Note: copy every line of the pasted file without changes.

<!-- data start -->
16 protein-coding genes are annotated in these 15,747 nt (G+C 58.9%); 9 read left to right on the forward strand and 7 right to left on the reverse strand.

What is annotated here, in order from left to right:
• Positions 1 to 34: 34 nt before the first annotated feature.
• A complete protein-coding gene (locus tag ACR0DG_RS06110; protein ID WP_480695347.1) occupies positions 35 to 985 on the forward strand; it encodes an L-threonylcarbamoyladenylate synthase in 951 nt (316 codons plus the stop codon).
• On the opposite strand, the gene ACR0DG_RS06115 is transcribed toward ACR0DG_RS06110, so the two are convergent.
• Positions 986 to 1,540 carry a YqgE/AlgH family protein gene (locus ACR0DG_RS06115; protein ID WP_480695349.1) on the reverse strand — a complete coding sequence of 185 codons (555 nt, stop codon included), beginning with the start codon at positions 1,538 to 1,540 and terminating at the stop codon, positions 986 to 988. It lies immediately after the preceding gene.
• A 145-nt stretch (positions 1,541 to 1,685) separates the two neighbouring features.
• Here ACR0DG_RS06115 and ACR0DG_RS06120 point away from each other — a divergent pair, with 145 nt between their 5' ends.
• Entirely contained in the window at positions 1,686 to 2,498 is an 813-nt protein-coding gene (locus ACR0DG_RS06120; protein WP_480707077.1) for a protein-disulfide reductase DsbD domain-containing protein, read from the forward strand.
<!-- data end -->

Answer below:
16 protein-coding genes are annotated in these 15,747 nt (G+C 58.9%); 9 read left to right on the forward strand and 7 right to left on the reverse strand.

What is annotated here, in order from left to right:
• Positions 1 to 34: 34 nt before the first annotated feature.
• A complete protein-coding gene (locus tag ACR0DG_RS06110; protein ID WP_480695347.1) occupies positions 35 to 985 on the forward strand; it encodes an L-threonylcarbamoyladenylate synthase in 951 nt (316 codons plus the stop codon).
• On the opposite strand, the gene ACR0DG_RS06115 is transcribed toward ACR0DG_RS06110, so the two are convergent.
• Positions 986 to 1,540 carry a YqgE/AlgH family protein gene (locus ACR0DG_RS06115; protein ID WP_480695349.1) on the reverse strand — a complete coding sequence of 185 codons (555 nt, stop codon included), beginning with the start codon at positions 1,538 to 1,540 and terminating at the stop codon, positions 986 to 988. It lies immediately after the preceding gene.
• A 145-nt stretch (positions 1,541 to 1,685) separates the two neighbouring features.
• Here ACR0DG_RS06115 and ACR0DG_RS06120 point away from each other — a divergent pair, with 145 nt between their 5' ends.
• Entirely contained in the window at positions 1,686 to 2,498 is an 813-nt protein-coding gene (locus ACR0DG_RS06120; protein WP_480707077.1) for a protein-disulfide reductase DsbD domain-containing protein, read from the forward strand.